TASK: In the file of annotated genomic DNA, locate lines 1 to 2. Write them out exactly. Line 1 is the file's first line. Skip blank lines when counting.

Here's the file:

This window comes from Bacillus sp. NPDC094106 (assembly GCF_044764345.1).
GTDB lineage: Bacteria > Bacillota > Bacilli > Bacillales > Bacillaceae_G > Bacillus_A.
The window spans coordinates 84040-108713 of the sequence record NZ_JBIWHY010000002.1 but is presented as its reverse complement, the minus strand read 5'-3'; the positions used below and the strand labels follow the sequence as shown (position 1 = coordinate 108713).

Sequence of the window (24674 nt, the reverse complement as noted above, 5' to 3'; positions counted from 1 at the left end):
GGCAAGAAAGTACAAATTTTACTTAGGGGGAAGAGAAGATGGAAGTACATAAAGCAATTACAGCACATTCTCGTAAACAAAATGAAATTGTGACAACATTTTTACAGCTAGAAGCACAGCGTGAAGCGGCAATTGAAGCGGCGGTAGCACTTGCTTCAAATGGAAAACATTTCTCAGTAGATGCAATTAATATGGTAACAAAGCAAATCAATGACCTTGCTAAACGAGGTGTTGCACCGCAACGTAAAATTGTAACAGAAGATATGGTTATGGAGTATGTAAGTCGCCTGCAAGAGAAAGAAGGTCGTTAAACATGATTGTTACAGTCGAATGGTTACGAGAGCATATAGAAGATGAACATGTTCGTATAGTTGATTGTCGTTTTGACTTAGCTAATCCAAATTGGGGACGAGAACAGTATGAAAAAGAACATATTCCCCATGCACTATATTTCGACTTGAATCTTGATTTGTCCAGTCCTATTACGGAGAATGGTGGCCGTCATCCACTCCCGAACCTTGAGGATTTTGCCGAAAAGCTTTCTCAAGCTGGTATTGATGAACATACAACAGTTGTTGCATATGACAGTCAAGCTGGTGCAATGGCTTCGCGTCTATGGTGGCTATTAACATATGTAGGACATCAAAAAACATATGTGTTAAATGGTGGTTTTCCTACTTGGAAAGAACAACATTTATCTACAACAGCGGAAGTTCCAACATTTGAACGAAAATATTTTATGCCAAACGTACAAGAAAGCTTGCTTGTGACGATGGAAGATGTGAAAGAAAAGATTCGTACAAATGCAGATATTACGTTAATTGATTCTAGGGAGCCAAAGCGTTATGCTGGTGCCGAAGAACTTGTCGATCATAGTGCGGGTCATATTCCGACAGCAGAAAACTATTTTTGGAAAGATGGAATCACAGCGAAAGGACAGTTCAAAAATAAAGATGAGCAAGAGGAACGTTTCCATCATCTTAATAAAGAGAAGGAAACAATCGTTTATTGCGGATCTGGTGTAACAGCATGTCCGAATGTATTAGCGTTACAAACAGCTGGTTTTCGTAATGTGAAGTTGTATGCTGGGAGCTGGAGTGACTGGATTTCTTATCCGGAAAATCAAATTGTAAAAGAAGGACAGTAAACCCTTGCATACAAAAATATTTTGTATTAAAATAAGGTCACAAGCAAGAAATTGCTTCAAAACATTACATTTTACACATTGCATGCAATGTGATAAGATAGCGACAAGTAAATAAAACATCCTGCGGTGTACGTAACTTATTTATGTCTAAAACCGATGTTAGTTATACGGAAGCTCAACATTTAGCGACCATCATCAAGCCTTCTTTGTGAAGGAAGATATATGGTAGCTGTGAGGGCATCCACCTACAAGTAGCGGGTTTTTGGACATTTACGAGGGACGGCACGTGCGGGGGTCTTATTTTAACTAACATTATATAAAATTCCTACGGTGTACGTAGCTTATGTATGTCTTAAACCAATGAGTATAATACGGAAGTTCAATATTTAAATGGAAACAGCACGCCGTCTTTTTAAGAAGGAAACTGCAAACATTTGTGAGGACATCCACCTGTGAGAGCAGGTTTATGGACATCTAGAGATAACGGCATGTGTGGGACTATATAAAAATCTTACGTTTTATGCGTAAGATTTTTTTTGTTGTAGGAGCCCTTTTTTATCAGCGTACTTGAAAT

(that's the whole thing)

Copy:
This window comes from Bacillus sp. NPDC094106 (assembly GCF_044764345.1).
GTDB lineage: Bacteria > Bacillota > Bacilli > Bacillales > Bacillaceae_G > Bacillus_A.